Method 200 starts by initialization step 210 that resembles step 110 but may further include a step of defining or selecting a neighborhood pattern and step of gathering statistical information relating to the frequency of occurrence of wafer element neighborhood attribute values and wafer element attribute values. Step 214 includes generating an attribute/type database, for each selected attribute operation. The attribute/type database of can be graphically illustrates by a histogram that reflects the statistical distribution of wafer element neighborhood attribute values associated with said attribute operator.
Step 110 also includes steps 214-216 that are analogues to steps 114-116.
Step 210 is followed by step 220 of obtaining inspected AVs, inspected NAGs, corresponding reference AVs and reference NAGs. The inspected AVs and NAGs can be obtained by various detection systems, such as but not limited to the systems of
Step 220 usually includes the following steps:
Step 221 of illuminating a certain wafer element, for example by vertical light beam 40 of
Step 222 of receiving a DSS associated with that certain wafer element.
Step 223 of applying the selected attribute operations to provide inspected AVs.
Step 223 is followed by steps 224 and 225 that resemble steps 124 and 125 of Method 100.
Step 220 is followed by step 230 of determining a type, for each attribute operation and for each wafer element within the neighborhood pattern. The determination is responsive to the location of typing values within typing ranges. If, for example, a single typing function is selected for all wafer elements within the neighborhood and each attribute operator then that typing operator is applied for each wafer element within the neighborhood pattern.
Step 230 is followed by step 240 of selecting a threshold, for each inspected wafer element in the neighborhood pattern and for each attribute operation, in response to the determination of step 220.
Step 240 is followed by step 250 of determining a relationship, for each inspected wafer element neighborhood attribute value, between the selected threshold, the inspected wafer element attribute value, and the corresponding reference wafer element attribute value, to indicate the presence of a defect. It is noted that the determination can also be responsive to the inspected wafer element neighborhood attribute value and the reference wafer element neighborhood attribute value. For example, comparing inspected wafer element attribute values to inspected wafer element neighborhood attribute values to provide a first difference value, then comparing reference wafer element attribute values to reference wafer element neighborhood attribute values to provide a second difference value and them comparing the first difference value to the second difference value.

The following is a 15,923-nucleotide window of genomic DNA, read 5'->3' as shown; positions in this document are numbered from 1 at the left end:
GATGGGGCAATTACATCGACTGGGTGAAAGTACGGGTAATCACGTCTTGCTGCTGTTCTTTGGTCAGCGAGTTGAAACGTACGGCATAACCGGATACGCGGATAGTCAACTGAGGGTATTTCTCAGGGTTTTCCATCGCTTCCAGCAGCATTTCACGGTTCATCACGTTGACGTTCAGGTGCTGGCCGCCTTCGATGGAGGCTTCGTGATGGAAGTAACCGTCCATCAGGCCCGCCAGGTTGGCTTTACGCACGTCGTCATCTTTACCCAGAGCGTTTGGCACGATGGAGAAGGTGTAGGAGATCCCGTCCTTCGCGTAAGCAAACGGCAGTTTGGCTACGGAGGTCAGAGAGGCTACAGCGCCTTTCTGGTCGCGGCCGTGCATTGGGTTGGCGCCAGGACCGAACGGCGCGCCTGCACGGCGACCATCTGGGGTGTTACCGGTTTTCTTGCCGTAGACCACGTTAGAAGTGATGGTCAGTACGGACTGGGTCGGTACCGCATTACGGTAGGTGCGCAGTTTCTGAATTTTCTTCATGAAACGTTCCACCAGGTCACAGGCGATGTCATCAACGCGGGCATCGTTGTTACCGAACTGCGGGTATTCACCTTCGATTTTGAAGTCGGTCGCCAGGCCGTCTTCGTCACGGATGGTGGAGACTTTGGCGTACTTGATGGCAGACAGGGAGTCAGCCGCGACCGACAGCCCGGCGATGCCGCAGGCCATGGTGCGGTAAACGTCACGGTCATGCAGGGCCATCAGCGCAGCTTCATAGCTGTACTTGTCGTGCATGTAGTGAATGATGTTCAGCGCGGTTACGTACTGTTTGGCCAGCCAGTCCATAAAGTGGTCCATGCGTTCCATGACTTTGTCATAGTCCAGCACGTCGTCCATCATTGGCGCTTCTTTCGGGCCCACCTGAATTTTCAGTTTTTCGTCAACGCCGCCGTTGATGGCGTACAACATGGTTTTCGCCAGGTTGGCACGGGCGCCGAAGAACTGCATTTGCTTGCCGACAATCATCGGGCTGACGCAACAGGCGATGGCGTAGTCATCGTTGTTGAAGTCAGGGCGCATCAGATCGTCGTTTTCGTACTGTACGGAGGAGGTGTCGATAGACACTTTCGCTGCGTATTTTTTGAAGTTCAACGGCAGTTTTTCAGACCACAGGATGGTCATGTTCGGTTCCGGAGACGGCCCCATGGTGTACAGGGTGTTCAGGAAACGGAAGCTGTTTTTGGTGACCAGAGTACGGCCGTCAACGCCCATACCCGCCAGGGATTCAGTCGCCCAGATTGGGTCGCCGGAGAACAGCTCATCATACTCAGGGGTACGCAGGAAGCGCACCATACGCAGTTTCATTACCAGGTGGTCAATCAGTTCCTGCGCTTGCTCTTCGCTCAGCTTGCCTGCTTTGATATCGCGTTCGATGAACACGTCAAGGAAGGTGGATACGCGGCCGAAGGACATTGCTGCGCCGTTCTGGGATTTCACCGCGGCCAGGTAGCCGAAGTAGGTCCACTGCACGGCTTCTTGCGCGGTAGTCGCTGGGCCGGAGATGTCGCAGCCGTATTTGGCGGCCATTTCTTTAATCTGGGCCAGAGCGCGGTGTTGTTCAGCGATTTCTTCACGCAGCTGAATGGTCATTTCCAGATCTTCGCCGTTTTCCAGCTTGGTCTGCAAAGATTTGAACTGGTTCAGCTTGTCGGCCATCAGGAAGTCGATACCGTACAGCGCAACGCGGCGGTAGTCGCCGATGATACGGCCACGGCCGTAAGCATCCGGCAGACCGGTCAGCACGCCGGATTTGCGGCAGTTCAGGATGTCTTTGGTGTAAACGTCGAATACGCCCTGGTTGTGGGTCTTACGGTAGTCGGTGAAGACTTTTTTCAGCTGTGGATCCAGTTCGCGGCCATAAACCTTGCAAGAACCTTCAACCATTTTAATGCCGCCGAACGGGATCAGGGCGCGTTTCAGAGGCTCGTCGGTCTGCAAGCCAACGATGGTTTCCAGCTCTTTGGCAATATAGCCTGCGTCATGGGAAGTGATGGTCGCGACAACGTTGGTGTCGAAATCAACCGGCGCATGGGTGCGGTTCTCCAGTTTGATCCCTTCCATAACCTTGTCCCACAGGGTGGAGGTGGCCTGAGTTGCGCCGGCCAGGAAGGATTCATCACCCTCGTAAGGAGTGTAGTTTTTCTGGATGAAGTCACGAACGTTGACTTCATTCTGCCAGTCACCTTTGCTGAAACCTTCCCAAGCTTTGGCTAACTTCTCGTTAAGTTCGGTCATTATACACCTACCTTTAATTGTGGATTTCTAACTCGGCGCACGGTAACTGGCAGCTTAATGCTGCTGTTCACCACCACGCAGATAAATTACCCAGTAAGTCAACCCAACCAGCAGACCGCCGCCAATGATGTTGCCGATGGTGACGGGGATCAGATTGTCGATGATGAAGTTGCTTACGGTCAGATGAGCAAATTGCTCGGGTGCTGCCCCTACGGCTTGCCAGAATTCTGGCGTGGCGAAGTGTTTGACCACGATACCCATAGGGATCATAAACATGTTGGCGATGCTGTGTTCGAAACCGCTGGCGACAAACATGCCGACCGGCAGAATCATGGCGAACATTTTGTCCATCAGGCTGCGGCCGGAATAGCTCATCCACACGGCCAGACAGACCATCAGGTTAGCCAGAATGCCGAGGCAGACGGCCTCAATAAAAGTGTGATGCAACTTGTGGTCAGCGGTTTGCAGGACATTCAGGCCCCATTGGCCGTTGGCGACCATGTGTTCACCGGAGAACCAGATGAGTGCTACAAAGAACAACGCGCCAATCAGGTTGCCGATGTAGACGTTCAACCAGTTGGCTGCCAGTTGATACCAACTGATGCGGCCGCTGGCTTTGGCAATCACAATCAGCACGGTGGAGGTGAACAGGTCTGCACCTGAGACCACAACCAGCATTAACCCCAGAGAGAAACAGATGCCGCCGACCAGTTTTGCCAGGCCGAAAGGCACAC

Step 250 involves determining the location of multiple pairs of (inspected wafer neighborhood element neighborhood attribute value, reference wafer element neighborhood attribute value), a pair for each wafer element within the neighborhood pattern that are characterized by an attribute and type, in relation to the threshold of that attribute and type.
It is noted that step 250 may also include a postprocessing step that provides a single value that is responsive to the multiple values within the NDG. If no defect is detected step 250 is followed by step 220, else step 250 is followed by step 260 of evaluating the distance between the pair of (inspected wafer element neighborhood attribute value, reference wafer element neighborhood attribute value) and the attribute type threshold. The probability of the presence of a defect is usually proportional to this distance, although the length can also be responsive to a characteristic of the defect (for example, the material from which a foreign particle is made and the like).